1775 AD -

Louis Folie writes Le Philosophe Sans Prétention, about a Mercurian who observes Earthlings.

1781 AD -

March 13: William Herschel makes his own telescope and discovers Uranus. He also puts forth theories of a habitable sun and life on other planetary bodies. Hyder Ali of India uses rockets against the British (were composed of heavy metal tubes guided by bamboo and had a range of a mile).

1783 AD -

First manned balloon flight made.

1792-1799 AD -

Further use of military rockets against the British in India.

1799-1825 AD -

Pierre Simon, Marquis de Laplace, produces a five-volume work to describe the Newtonian "system of the world," entitled Celestial Mechanics.

1800 -

British Admiral Sir William Congreve began working with rockets for military purposes in England. He had originally adapted the idea from Indian rockets.

1801 AD -

Rocket experiments carried out by the scientist, Congreve. Astronomers discover that the large gap between Mars and Jupiter contains a large asteroid belt. The largest, Ceres, was found to have a diameter of 480 miles.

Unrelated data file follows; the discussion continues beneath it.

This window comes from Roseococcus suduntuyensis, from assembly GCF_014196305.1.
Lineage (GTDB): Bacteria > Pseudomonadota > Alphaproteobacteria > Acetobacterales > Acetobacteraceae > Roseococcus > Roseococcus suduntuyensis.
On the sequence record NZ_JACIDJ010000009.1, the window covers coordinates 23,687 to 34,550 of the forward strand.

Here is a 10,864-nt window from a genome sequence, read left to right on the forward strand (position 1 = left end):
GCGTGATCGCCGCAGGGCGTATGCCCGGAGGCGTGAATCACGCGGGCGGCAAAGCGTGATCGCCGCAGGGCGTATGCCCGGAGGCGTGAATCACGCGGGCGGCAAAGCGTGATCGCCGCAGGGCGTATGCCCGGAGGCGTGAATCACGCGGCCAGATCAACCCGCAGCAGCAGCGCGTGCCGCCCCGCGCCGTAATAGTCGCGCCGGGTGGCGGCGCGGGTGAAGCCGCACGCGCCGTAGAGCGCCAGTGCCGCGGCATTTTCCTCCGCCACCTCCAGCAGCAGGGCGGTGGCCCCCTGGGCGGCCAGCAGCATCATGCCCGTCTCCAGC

1806 -

Claude Ruggiere launched small animals in rockets equipped with parachutes, in France.

1806 AD -

First major rocket bombardment done (on Boulogne, using Congreve rockets).

1807 AD -

William Congreve used his rockets in the Napoleonic Wars, as the British attacked Copenhagen and Denmark.

1812 AD -

British rocket fire on Blasdenburg. Results in the taking of Washington D.C. and the White House.

1813 AD -

British Rocket Corps formed. Begin by taking action in Leipzig.

1814 AD -

August 9: British rocket fire on Fort McHenry prompts Francis Scott Key to write the "rockets' red glare" line in his famous poem. During the War of Independence, the British used the Congreve rockets to attack Fort McHenry in Baltimore.

1817 -

In St. Petersburg, Russian Zasyadko rockets were fired.

1825 AD -

Dutch forces bomb the Celebes tribe in the East Indies William Hale develops the stickless rocket.

1826 AD -

Congreve performs further rocket experiments using stage rockets (rockets mounted on rockets) as set out by Von Schmidlap.